Texas portal provides links
to information and services
TexasOnline Wins "Gracie"
TexasOnline--the state's portal to the World Wide Web--has won a "Gracie," one of Government Executive magazine's top awards for 2001. The Web site is one of only 11 federal, state and local projects the magazine's judges selected from a record 263 nominees.
The magazine's annual Government Technology Leadership awards, which were announced in December, are named after the late Rear Admiral Grace Hopper, a Navy veteran known for her innovative approaches to technology and bureaucracy. The magazine says the award is designed to embody Hopper's "spirit and foresight."
"We are honored to be recognized as a winner for the Tops in Technology awards for our efforts to improve citizen access to electronic government services," said Phil Barrett, director of the TexasOnline Division of the Texas Department of Information Resources and chair of the 15-member TexasOnline Authority that oversees the Web site.
TexasOnline is a private/public partnership. The state's private-sector partner for the site is KPMG Consulting, which paid the upfront costs of building the site and supplied the necessary electronic infrastructure. As of mid-January 2002, KPMG had invested $12 million in the site, which the company maintains at a state facility in San Angelo. Eventually, the income from the convenience fees paid by those conducting transactions online and the annual subscriptions paid by local governments will pay off the startup costs, and KPMG will begin to make a profit.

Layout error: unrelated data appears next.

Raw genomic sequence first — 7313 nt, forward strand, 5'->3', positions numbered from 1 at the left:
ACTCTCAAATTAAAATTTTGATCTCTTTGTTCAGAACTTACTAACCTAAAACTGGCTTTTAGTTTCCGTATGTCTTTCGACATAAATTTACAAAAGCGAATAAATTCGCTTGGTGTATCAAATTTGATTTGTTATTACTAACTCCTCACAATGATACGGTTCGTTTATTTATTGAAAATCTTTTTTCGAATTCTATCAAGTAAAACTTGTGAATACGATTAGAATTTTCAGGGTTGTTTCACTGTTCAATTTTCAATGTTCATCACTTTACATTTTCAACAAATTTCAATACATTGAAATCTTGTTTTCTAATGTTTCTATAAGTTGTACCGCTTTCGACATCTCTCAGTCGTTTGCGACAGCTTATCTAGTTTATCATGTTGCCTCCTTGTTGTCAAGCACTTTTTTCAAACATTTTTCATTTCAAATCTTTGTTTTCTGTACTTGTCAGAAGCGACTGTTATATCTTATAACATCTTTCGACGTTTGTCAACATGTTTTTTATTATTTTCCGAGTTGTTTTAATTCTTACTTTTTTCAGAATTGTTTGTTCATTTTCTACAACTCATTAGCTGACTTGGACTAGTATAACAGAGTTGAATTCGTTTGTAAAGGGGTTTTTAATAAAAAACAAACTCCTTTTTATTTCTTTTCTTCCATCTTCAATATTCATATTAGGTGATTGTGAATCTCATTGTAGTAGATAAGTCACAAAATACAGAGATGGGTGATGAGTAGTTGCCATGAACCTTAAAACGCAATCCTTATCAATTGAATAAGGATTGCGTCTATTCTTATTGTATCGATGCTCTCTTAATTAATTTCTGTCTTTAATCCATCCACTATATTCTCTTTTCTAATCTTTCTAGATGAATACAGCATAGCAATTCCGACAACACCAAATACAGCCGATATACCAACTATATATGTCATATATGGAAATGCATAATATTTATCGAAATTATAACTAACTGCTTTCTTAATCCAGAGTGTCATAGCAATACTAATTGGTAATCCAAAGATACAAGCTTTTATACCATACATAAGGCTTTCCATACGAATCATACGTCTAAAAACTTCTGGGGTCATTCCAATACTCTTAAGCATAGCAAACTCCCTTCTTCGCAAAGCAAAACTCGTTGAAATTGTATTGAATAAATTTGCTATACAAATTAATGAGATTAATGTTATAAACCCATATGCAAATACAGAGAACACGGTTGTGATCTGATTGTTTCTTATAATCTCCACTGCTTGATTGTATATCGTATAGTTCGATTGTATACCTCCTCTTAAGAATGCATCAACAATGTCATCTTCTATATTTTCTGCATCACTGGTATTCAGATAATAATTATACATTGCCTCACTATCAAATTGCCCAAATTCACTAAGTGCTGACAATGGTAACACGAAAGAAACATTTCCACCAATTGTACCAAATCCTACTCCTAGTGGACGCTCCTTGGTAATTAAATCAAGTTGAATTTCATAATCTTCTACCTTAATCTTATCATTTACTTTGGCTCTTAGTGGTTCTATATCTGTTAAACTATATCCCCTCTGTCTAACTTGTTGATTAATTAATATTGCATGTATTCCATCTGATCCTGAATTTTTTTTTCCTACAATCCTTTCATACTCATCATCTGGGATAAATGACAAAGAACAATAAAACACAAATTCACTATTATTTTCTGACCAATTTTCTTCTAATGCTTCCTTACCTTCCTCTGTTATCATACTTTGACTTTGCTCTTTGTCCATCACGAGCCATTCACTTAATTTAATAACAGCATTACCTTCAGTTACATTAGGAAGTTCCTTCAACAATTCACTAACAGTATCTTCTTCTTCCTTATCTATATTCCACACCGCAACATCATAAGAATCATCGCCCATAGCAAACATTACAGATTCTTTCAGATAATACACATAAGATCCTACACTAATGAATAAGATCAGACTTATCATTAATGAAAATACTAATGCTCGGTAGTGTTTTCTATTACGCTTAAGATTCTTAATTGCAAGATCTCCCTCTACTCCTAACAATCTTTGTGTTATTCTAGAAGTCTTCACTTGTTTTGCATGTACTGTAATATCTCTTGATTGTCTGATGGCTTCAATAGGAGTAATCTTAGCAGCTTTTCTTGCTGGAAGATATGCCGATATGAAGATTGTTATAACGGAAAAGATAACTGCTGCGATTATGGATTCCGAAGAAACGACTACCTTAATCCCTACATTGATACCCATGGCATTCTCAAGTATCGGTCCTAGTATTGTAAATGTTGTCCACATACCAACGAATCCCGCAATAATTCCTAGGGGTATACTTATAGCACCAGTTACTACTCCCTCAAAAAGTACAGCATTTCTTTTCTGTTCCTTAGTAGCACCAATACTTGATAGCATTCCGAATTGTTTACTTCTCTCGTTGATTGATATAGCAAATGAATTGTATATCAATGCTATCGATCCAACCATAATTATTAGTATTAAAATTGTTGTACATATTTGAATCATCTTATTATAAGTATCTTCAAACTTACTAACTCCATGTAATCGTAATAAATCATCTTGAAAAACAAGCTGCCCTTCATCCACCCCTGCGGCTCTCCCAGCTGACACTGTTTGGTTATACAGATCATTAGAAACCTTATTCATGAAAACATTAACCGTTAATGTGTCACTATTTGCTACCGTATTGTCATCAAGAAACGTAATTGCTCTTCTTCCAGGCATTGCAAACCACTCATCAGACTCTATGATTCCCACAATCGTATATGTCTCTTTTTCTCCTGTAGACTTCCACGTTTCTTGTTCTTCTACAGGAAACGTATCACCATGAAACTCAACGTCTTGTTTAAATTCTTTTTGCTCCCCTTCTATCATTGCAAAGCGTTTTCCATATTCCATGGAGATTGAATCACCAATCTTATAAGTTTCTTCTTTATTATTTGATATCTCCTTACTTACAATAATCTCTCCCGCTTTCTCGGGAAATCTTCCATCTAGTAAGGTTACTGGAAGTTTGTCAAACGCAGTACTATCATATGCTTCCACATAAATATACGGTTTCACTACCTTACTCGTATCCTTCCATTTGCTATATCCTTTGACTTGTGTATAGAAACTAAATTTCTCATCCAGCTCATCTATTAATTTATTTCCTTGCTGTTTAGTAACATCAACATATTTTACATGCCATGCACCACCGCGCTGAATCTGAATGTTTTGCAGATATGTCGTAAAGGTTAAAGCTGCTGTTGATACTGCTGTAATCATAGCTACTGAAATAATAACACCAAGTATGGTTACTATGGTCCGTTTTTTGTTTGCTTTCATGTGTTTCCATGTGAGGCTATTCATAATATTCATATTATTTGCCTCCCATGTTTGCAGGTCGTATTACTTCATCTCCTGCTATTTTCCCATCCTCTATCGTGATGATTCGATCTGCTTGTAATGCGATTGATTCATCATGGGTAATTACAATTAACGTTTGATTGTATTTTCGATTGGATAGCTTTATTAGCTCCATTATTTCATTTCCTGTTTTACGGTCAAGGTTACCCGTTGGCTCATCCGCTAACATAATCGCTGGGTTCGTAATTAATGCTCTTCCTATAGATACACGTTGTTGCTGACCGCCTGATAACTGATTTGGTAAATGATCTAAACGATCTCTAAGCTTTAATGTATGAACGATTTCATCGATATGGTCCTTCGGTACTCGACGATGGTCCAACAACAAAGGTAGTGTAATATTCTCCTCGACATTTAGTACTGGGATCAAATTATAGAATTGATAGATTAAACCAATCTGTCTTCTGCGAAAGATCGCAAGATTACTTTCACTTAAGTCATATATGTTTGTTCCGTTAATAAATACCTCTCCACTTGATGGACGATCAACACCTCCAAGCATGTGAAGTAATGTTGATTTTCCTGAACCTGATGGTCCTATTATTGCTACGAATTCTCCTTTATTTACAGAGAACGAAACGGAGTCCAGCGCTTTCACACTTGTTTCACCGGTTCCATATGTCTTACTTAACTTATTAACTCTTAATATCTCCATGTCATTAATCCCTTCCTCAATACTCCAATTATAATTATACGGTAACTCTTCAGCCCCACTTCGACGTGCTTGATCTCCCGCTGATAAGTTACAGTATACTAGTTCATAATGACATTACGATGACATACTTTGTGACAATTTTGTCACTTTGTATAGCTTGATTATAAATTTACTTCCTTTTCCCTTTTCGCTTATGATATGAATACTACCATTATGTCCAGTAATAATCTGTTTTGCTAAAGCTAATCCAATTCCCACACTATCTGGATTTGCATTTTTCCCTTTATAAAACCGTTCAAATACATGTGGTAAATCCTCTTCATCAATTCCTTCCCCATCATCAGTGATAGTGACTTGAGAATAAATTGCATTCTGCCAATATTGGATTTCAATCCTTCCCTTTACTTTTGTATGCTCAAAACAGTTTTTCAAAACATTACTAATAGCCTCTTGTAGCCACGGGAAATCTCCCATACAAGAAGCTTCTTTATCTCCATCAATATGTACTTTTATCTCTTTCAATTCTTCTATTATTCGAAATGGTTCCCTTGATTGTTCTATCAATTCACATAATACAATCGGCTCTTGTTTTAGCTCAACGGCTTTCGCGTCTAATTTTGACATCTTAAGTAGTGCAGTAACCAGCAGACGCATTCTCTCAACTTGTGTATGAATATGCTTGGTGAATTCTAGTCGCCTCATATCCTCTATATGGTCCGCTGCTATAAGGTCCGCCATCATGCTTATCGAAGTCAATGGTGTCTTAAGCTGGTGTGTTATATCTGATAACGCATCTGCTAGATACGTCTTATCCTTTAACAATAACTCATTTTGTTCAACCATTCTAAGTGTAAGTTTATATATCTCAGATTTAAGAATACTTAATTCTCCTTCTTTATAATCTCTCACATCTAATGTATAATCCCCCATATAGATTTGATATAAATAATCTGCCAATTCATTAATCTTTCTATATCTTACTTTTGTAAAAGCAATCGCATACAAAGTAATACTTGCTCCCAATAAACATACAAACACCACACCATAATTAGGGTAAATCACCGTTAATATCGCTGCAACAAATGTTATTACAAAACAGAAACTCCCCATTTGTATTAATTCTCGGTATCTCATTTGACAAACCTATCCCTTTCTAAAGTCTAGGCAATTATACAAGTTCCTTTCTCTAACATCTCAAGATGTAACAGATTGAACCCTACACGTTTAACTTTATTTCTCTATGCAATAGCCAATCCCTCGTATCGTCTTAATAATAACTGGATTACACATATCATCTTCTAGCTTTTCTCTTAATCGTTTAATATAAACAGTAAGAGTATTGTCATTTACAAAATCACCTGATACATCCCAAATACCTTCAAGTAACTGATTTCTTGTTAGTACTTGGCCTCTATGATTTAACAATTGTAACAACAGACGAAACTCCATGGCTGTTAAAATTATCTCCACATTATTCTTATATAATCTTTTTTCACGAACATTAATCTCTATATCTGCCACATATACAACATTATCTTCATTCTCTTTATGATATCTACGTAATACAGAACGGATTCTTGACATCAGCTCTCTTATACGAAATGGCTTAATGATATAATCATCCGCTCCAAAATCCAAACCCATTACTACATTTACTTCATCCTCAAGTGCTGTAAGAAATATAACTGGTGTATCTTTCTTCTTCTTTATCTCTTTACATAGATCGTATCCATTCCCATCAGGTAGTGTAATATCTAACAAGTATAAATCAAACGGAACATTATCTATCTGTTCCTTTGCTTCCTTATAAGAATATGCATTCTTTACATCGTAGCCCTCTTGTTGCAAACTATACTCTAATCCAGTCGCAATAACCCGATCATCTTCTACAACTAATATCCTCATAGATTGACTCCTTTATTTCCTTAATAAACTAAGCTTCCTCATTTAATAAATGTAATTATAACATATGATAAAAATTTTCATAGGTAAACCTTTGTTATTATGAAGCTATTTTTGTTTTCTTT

The site acts as a host portal for local governments, and Dallas, Houston, Mesquite and Travis County have signed up so far. The site houses these local governments' electronic applications, so a person who wants to pay a Houston parking ticket electronically, for instance, can do so through TexasOnline. And the service allows local governments to take advantage of TexasOnline's infrastructure, avoiding the costs of developing their own.
TexasOnline went live August 31, 2000, and has proven popular. By late February 2002, the site had more than 124 million hits, with an average of 6,906 visits each day.
While some of the site's visitors are merely seeking information, many are using it to conduct business with both the state and local governments. By February 2002, the site had processed more than 1.7 million transactions and collected more than $83.7 million in state and local revenue. Visitors can use the site to renew driver's licenses and motor vehicle registrations and pay a variety of professional license fees as well as certain taxes.
Retailers can use TexasOnline to send sales tax payments to the Comptroller's office.
"Retailers tell us that the new system is painless and easy to use and that they really appreciate that they can file their taxes online. It's a breeze for them," says Art Earle of the Comptroller's Electronic Reporting Section.
The Department of Information Resources plans to introduce more customer-service options in the future.
"The staff is trying to incorporate all government services on the TexasOnline portal, and that means not just state agencies but also local governments. The goal is to [offer] one-stop shopping for citizens and business," says Barrett.
"We already have links to all city and county and school district government Web sites. And as other governmental entities go online, we'll be adding them. We are more than just a Web site. We are a common infrastructure for electronic government. What we have developed is a highly accessible Internet facility, which is similar to Amazon or eBay, available to any government in the state. We even have common services to offer, such as call-center support," adds Barrett.